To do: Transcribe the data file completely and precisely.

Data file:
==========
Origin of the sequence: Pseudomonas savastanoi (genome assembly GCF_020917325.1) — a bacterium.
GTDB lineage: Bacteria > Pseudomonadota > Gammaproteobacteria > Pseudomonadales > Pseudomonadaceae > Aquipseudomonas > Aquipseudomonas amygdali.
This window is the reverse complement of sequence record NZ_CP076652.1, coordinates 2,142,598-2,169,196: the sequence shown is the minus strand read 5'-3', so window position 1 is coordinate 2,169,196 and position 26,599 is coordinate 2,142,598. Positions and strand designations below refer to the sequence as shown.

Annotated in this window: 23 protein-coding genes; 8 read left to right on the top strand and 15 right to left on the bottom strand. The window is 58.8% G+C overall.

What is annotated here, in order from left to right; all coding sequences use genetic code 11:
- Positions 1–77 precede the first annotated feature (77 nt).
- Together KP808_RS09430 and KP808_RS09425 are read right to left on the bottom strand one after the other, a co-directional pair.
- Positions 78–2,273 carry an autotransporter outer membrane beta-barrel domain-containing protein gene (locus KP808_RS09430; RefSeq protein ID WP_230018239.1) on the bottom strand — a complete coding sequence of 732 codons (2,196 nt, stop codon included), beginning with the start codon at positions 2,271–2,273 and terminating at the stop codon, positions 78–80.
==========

Origin of the sequence: Pseudomonas savastanoi (genome assembly GCF_020917325.1) — a bacterium.
GTDB lineage: Bacteria > Pseudomonadota > Gammaproteobacteria > Pseudomonadales > Pseudomonadaceae > Aquipseudomonas > Aquipseudomonas amygdali.
This window is the reverse complement of sequence record NZ_CP076652.1, coordinates 2,142,598-2,169,196: the sequence shown is the minus strand read 5'-3', so window position 1 is coordinate 2,169,196 and position 26,599 is coordinate 2,142,598. Positions and strand designations below refer to the sequence as shown.

Annotated in this window: 23 protein-coding genes; 8 read left to right on the top strand and 15 right to left on the bottom strand. The window is 58.8% G+C overall.

What is annotated here, in order from left to right; all coding sequences use genetic code 11:
- Positions 1–77 precede the first annotated feature (77 nt).
- Together KP808_RS09430 and KP808_RS09425 are read right to left on the bottom strand one after the other, a co-directional pair.
- Positions 78–2,273 carry an autotransporter outer membrane beta-barrel domain-containing protein gene (locus KP808_RS09430; RefSeq protein ID WP_230018239.1) on the bottom strand — a complete coding sequence of 732 codons (2,196 nt, stop codon included), beginning with the start codon at positions 2,271–2,273 and terminating at the stop codon, positions 78–80.